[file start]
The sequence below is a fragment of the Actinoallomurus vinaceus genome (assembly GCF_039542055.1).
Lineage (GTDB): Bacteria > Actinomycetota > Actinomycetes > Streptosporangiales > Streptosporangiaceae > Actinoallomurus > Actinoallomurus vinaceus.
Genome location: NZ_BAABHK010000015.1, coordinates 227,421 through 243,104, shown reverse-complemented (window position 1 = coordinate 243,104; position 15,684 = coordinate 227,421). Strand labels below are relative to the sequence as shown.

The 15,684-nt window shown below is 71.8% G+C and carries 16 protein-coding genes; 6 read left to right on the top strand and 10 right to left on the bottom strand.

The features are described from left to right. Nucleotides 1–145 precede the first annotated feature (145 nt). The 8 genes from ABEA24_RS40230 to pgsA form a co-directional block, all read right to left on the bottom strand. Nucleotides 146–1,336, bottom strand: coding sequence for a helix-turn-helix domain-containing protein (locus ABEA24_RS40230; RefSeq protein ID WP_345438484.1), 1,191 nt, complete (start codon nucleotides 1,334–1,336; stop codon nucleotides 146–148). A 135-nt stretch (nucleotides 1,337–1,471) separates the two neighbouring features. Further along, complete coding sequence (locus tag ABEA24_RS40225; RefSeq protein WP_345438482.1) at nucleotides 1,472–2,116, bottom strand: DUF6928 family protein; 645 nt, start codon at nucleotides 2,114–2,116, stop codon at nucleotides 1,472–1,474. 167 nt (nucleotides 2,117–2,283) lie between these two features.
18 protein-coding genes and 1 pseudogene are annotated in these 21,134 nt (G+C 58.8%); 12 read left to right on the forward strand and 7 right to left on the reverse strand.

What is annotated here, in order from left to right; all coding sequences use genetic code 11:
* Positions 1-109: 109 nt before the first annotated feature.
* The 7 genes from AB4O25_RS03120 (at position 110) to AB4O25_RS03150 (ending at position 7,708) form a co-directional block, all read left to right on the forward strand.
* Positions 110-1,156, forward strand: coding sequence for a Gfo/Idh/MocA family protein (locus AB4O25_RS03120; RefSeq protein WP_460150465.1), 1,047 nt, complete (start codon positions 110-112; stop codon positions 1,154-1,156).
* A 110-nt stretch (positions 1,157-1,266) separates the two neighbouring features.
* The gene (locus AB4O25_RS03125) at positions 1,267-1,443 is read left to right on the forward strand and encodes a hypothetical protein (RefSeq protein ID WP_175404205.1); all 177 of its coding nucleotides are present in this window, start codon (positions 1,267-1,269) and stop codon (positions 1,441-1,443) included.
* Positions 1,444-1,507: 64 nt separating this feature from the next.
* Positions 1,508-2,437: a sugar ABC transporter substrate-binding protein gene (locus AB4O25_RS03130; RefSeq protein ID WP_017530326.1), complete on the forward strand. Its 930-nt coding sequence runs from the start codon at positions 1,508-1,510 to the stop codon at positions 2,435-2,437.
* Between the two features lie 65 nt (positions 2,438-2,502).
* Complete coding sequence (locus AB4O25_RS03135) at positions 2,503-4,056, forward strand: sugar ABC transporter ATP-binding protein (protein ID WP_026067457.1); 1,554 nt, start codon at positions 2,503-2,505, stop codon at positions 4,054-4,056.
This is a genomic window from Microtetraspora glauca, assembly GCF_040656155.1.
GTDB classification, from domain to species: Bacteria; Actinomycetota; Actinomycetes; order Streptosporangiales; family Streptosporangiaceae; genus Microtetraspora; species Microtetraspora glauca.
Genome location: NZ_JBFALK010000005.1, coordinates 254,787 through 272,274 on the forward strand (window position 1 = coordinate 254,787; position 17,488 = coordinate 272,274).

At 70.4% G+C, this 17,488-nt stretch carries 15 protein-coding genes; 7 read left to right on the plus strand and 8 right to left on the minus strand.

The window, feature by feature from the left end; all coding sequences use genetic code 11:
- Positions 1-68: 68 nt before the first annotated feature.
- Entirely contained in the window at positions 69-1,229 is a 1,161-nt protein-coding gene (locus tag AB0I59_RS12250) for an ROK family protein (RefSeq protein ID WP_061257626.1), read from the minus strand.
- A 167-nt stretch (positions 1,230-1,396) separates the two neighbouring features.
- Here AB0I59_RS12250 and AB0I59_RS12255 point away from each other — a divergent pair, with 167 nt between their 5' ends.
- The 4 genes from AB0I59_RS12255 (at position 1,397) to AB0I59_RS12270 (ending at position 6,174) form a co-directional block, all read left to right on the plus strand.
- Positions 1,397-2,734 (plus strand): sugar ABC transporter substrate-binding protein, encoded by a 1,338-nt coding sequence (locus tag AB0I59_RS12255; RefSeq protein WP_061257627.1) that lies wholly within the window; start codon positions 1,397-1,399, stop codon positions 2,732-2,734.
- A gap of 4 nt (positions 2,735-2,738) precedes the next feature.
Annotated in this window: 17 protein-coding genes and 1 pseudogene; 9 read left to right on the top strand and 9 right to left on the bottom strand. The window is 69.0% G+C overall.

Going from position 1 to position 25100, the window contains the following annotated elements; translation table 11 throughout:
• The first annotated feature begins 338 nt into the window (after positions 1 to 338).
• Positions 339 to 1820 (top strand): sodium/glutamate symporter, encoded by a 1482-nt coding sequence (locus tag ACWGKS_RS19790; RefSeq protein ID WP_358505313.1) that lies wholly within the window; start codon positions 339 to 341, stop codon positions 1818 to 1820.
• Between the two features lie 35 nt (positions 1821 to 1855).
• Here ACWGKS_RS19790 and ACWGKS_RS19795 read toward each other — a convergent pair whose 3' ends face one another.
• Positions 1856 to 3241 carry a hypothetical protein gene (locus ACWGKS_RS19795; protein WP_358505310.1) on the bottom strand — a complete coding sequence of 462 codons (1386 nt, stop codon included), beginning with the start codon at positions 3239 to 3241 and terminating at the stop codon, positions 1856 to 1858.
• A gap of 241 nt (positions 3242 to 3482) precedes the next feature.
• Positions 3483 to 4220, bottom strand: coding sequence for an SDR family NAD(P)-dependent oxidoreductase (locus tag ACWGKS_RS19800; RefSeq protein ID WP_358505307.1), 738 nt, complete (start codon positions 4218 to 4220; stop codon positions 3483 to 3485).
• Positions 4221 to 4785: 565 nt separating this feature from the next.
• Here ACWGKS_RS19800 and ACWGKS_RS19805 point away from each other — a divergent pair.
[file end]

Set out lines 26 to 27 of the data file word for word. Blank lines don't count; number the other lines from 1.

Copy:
- The 4 genes from AB0I59_RS12255 (at position 1,397) to AB0I59_RS12270 (ending at position 6,174) form a co-directional block, all read left to right on the plus strand.
- Positions 1,397-2,734 (plus strand): sugar ABC transporter substrate-binding protein, encoded by a 1,338-nt coding sequence (locus tag AB0I59_RS12255; RefSeq protein WP_061257627.1) that lies wholly within the window; start codon positions 1,397-1,399, stop codon positions 2,732-2,734.